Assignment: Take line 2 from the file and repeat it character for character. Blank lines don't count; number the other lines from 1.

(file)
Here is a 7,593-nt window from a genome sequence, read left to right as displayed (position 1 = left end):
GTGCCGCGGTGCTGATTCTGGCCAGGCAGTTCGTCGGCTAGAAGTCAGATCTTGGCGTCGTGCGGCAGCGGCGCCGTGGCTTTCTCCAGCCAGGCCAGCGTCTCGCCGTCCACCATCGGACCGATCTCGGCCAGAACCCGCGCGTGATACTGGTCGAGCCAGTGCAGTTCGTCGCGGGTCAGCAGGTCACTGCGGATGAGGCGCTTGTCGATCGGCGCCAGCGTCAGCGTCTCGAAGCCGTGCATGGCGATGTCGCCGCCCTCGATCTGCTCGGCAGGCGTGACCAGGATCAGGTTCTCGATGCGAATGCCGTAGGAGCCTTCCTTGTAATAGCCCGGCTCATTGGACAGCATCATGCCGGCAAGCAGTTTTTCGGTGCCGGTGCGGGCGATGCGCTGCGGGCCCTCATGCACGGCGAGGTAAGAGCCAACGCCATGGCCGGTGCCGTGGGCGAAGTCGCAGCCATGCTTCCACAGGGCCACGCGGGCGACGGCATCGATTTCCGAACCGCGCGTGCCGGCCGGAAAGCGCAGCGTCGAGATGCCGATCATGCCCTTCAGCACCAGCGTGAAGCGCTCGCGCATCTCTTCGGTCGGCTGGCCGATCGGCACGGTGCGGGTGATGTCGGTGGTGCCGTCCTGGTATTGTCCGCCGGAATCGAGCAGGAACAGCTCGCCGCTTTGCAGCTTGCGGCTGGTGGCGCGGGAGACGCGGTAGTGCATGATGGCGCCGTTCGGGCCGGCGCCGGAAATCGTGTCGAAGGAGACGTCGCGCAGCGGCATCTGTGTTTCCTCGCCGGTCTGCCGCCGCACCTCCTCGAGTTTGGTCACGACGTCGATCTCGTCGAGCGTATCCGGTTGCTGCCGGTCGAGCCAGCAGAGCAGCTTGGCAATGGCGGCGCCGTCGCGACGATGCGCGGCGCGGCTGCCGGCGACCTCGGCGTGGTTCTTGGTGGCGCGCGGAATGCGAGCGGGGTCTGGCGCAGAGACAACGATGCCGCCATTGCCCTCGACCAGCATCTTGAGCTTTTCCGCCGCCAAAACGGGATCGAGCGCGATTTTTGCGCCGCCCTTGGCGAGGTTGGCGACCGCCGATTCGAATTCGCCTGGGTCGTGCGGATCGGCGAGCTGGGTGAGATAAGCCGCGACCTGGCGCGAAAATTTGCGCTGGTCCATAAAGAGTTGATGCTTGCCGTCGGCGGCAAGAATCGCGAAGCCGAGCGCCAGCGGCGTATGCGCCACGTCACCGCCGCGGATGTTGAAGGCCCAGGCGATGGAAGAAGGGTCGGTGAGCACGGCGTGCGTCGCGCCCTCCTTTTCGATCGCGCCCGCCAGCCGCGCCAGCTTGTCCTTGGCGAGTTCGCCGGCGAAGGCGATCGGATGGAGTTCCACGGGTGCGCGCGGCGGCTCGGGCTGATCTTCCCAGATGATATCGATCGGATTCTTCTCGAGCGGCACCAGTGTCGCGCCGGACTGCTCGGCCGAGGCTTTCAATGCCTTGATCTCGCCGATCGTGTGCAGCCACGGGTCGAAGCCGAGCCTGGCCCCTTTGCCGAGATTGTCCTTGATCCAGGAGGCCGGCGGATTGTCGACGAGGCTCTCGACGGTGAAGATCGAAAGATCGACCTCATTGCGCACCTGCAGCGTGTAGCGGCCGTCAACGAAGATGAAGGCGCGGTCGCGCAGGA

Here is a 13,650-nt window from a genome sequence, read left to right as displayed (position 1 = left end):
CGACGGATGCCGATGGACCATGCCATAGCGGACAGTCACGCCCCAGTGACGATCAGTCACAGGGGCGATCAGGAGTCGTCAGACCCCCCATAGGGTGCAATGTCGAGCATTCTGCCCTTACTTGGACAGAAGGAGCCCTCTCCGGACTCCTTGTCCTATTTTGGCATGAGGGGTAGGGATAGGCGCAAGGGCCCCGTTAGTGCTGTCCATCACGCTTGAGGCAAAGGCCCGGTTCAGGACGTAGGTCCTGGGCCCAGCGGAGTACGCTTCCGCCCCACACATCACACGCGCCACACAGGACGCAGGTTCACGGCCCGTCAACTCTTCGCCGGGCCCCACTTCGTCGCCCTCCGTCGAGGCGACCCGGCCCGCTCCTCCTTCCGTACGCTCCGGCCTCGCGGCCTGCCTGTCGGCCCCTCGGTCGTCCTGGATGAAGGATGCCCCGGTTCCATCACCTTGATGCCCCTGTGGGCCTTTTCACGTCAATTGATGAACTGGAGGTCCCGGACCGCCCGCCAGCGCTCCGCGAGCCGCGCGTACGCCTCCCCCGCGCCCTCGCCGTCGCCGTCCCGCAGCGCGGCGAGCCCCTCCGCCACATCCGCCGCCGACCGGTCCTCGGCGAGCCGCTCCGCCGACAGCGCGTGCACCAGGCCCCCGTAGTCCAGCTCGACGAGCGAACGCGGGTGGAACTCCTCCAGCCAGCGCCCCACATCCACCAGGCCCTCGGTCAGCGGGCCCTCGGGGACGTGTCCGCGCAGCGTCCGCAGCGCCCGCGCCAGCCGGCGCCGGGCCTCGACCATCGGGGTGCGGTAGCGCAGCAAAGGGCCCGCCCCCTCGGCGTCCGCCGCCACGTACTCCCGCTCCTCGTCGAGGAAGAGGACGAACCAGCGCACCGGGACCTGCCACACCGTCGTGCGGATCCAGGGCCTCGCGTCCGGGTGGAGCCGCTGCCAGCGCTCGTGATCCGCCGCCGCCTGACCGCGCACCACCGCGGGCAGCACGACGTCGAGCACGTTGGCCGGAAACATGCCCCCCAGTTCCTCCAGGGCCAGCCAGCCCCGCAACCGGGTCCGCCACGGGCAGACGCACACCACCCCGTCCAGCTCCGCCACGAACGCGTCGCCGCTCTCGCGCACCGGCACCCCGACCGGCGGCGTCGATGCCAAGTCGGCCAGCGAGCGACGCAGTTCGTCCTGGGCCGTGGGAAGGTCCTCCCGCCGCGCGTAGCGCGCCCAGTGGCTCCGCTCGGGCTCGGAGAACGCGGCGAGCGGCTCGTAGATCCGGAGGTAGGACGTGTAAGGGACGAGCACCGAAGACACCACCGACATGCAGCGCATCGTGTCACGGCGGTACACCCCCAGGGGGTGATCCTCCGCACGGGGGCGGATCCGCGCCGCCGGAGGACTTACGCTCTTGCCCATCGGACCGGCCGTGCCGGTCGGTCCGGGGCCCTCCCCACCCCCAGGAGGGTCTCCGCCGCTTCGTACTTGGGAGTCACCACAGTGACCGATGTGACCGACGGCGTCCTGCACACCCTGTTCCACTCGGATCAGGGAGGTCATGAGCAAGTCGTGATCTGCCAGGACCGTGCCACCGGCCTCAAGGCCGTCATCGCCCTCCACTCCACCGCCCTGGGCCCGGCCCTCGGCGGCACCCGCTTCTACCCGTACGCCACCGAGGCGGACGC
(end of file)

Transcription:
GTGCCGCGGTGCTGATTCTGGCCAGGCAGTTCGTCGGCTAGAAGTCAGATCTTGGCGTCGTGCGGCAGCGGCGCCGTGGCTTTCTCCAGCCAGGCCAGCGTCTCGCCGTCCACCATCGGACCGATCTCGGCCAGAACCCGCGCGTGATACTGGTCGAGCCAGTGCAGTTCGTCGCGGGTCAGCAGGTCACTGCGGATGAGGCGCTTGTCGATCGGCGCCAGCGTCAGCGTCTCGAAGCCGTGCATGGCGATGTCGCCGCCCTCGATCTGCTCGGCAGGCGTGACCAGGATCAGGTTCTCGATGCGAATGCCGTAGGAGCCTTCCTTGTAATAGCCCGGCTCATTGGACAGCATCATGCCGGCAAGCAGTTTTTCGGTGCCGGTGCGGGCGATGCGCTGCGGGCCCTCATGCACGGCGAGGTAAGAGCCAACGCCATGGCCGGTGCCGTGGGCGAAGTCGCAGCCATGCTTCCACAGGGCCACGCGGGCGACGGCATCGATTTCCGAACCGCGCGTGCCGGCCGGAAAGCGCAGCGTCGAGATGCCGATCATGCCCTTCAGCACCAGCGTGAAGCGCTCGCGCATCTCTTCGGTCGGCTGGCCGATCGGCACGGTGCGGGTGATGTCGGTGGTGCCGTCCTGGTATTGTCCGCCGGAATCGAGCAGGAACAGCTCGCCGCTTTGCAGCTTGCGGCTGGTGGCGCGGGAGACGCGGTAGTGCATGATGGCGCCGTTCGGGCCGGCGCCGGAAATCGTGTCGAAGGAGACGTCGCGCAGCGGCATCTGTGTTTCCTCGCCGGTCTGCCGCCGCACCTCCTCGAGTTTGGTCACGACGTCGATCTCGTCGAGCGTATCCGGTTGCTGCCGGTCGAGCCAGCAGAGCAGCTTGGCAATGGCGGCGCCGTCGCGACGATGCGCGGCGCGGCTGCCGGCGACCTCGGCGTGGTTCTTGGTGGCGCGCGGAATGCGAGCGGGGTCTGGCGCAGAGACAACGATGCCGCCATTGCCCTCGACCAGCATCTTGAGCTTTTCCGCCGCCAAAACGGGATCGAGCGCGATTTTTGCGCCGCCCTTGGCGAGGTTGGCGACCGCCGATTCGAATTCGCCTGGGTCGTGCGGATCGGCGAGCTGGGTGAGATAAGCCGCGACCTGGCGCGAAAATTTGCGCTGGTCCATAAAGAGTTGATGCTTGCCGTCGGCGGCAAGAATCGCGAAGCCGAGCGCCAGCGGCGTATGCGCCACGTCACCGCCGCGGATGTTGAAGGCCCAGGCGATGGAAGAAGGGTCGGTGAGCACGGCGTGCGTCGCGCCCTCCTTTTCGATCGCGCCCGCCAGCCGCGCCAGCTTGTCCTTGGCGAGTTCGCCGGCGAAGGCGATCGGATGGAGTTCCACGGGTGCGCGCGGCGGCTCGGGCTGATCTTCCCAGATGATATCGATCGGATTCTTCTCGAGCGGCACCAGTGTCGCGCCGGACTGCTCGGCCGAGGCTTTCAATGCCTTGATCTCGCCGATCGTGTGCAGCCACGGGTCGAAGCCGAGCCTGGCCCCTTTGCCGAGATTGTCCTTGATCCAGGAGGCCGGCGGATTGTCGACGAGGCTCTCGACGGTGAAGATCGAAAGATCGACCTCATTGCGCACCTGCAGCGTGTAGCGGCCGTCAACGAAGATGAAGGCGCGGTCGCGCAGGA